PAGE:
We are now seeing conflicts between populists of the left and populists of the right increasing around the world in much the same way as they did in the 1930s when the income and wealth gaps were comparably large. In the US, the ideological polarity is greater than it has ever been and the willingness to compromise is less than it’s ever been. The chart on the left shows how conservative Republican senators and representatives have been and how liberal Democratic senators and representatives have been going back to 1900. As you can see, they are each more extreme and they are more divided than ever before. The chart on the right shows what percentage of them have voted along party lines going back to 1790, which is now the greatest ever. In other words, they have more polar extreme positions and they are more solidified in those positions than ever. And we are coming into a presidential election year. We can expect a hell of a battle.
It doesn’t take a genius to know that when a system is producing outcomes that are so inconsistent with its goals, it needs to be reformed. In the next part, I will explore why it is producing these substandard outcomes and what I think should be done to reform it.
Part 2: My Diagnosis of Why Capitalism Is Now Not Working Well for the Majority of People
I believe that reality works like a machine with cause/effect relationships that produce outcomes, and that when the outcomes fall short of the goals one needs to diagnose why the machine is working inadequately and then reform it. I also believe that most everything happens over and over again through history, and by observing and thinking through these patterns one can better understand how reality works and acquire timeless and universal principles for dealing with it better. I believe that the outcomes shown in Part 1 are unacceptable, so that we first need to look at how the economic machine is producing these outcomes and then think about how to reform it.
Contrary to what populists of the left and populists of the right are saying, these unacceptable outcomes aren’t due to either a) evil rich people doing bad things to poor people or b) lazy poor people and bureaucratic inefficiencies, as much as they are due to how the capitalist system is now working.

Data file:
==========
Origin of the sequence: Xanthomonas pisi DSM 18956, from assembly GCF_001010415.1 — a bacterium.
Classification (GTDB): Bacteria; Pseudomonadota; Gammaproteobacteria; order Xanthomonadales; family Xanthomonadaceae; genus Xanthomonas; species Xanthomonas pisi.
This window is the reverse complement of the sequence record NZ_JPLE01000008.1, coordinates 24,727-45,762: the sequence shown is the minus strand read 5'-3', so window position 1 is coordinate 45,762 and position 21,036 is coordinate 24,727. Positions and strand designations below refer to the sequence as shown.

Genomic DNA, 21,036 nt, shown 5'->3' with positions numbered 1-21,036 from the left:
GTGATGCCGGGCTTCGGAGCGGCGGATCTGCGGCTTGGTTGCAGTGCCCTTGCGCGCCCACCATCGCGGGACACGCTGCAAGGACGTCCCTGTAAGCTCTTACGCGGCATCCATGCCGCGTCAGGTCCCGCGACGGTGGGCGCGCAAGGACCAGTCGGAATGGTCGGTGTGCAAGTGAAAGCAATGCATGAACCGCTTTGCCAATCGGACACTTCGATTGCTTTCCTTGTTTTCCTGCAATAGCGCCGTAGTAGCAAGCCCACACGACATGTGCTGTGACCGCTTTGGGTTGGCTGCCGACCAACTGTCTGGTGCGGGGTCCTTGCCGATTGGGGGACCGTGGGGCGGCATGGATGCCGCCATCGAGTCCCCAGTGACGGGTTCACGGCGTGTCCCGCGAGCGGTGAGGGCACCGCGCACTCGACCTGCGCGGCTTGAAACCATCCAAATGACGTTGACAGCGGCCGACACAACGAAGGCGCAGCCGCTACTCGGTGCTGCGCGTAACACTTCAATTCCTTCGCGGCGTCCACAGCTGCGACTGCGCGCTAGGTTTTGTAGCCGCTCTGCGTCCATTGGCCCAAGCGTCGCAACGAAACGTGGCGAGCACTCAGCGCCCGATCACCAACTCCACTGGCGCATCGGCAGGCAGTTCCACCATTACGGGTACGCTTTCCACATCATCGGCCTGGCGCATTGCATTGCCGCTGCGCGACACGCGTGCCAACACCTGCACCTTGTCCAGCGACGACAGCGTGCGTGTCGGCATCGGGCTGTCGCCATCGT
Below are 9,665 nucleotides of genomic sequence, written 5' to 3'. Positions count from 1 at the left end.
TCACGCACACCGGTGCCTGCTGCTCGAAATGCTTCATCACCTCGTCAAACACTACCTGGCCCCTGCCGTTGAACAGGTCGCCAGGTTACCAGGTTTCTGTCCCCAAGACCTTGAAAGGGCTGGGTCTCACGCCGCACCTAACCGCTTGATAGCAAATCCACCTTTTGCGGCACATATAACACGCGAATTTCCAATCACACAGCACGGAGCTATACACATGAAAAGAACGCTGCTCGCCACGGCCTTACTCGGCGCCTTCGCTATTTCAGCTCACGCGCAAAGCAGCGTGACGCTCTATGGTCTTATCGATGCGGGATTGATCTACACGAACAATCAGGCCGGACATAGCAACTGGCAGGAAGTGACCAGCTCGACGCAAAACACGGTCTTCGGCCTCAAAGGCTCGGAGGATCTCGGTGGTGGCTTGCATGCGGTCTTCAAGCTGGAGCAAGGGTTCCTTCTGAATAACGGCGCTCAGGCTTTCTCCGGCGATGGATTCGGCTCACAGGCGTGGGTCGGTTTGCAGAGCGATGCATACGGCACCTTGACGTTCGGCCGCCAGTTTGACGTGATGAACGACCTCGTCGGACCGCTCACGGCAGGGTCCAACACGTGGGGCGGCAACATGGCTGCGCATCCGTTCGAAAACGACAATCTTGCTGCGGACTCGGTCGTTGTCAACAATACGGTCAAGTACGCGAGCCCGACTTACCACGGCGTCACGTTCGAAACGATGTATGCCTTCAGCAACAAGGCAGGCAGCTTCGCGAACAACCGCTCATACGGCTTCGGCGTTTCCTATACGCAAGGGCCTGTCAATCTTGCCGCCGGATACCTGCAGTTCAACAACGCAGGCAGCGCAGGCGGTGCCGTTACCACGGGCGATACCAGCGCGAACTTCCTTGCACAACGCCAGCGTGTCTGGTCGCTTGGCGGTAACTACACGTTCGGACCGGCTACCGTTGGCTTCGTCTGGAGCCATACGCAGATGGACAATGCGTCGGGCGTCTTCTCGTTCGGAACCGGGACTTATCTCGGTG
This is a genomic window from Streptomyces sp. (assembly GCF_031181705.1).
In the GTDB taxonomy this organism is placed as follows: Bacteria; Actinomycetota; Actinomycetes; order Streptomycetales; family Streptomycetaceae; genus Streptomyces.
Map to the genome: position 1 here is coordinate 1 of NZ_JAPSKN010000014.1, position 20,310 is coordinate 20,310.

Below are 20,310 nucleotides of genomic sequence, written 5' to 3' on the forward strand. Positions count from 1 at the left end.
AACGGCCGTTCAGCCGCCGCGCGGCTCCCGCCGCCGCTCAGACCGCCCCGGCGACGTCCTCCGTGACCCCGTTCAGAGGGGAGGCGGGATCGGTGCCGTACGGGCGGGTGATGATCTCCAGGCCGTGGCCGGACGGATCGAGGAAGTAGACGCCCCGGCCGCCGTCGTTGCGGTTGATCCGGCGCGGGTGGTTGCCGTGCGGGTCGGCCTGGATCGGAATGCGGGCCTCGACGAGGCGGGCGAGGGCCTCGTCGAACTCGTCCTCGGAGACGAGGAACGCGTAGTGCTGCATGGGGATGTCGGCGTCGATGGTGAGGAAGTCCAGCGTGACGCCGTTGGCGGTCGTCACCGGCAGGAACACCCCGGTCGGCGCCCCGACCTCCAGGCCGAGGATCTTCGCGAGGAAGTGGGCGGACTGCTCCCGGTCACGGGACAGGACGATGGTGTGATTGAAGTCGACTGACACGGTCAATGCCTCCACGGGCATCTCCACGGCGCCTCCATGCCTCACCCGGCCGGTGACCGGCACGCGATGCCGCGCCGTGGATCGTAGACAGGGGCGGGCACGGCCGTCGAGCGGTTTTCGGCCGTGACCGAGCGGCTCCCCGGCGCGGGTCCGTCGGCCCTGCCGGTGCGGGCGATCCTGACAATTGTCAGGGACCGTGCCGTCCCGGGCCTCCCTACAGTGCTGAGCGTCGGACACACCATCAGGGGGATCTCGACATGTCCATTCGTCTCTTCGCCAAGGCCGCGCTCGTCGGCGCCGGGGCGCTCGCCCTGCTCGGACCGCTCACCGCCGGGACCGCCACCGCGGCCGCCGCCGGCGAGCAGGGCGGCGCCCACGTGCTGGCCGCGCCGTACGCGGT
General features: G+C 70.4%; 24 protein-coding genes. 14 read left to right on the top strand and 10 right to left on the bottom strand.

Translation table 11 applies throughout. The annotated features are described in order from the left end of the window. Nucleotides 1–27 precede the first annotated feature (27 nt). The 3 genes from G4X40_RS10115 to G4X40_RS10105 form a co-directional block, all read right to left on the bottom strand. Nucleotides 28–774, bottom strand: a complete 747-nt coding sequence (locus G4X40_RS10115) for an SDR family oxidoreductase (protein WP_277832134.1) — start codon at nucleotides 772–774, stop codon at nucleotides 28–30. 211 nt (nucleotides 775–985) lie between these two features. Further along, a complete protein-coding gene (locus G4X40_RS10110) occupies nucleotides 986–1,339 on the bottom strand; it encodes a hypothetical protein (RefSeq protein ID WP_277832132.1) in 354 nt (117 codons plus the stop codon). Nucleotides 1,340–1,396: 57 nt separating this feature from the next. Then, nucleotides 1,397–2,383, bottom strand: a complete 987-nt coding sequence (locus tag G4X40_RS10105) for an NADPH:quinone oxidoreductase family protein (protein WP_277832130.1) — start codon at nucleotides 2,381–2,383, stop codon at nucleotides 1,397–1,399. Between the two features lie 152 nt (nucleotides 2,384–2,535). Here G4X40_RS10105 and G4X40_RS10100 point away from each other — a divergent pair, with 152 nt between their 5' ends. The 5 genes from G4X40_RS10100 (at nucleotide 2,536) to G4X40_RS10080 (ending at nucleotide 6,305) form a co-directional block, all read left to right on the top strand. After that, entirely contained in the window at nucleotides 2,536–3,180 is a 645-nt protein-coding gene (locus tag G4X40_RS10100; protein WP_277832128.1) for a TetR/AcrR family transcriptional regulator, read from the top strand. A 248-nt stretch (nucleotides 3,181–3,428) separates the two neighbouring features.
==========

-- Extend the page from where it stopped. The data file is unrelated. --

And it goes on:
I believe that all good things taken to an extreme become self-destructive and everything must evolve or die, and that these principles now apply to capitalism. While the pursuit of profit is usually an effective motivator and resource allocator for creating productivity and for providing those who are productive with buying power, it is now producing a self-reinforcing feedback loop that widens the income/wealth/opportunity gap to the point that capitalism and the American Dream are in jeopardy. That is because capitalism is now working in a way in which people and companies find it profitable to have policies and make technologies that lessen their people costs, which lessens a large percentage of the population’s share of society’s resources. Those companies and people who are richer have greater buying power, which motivates those who seek profit to shift their resources to produce what the haves want relative to what the have-nots want, which includes fundamentally required things like good care and education for the have-not children. We just saw this exemplified in the college admissions cheating scandal.
As a result of this dynamic, the system is producing self-reinforcing spirals up for the haves and down for the have-nots, which are leading to harmful excesses at the top and harmful deprivations at the bottom. More specifically, I believe that:
- The pursuit of profit and greater efficiencies has led to the invention of new technologies that replace people, which has made companies run more efficiently, rewarded those who invented these technologies, and hurt those who were replaced by them. This force will accelerate over the next several years, and there is no plan to deal with it well.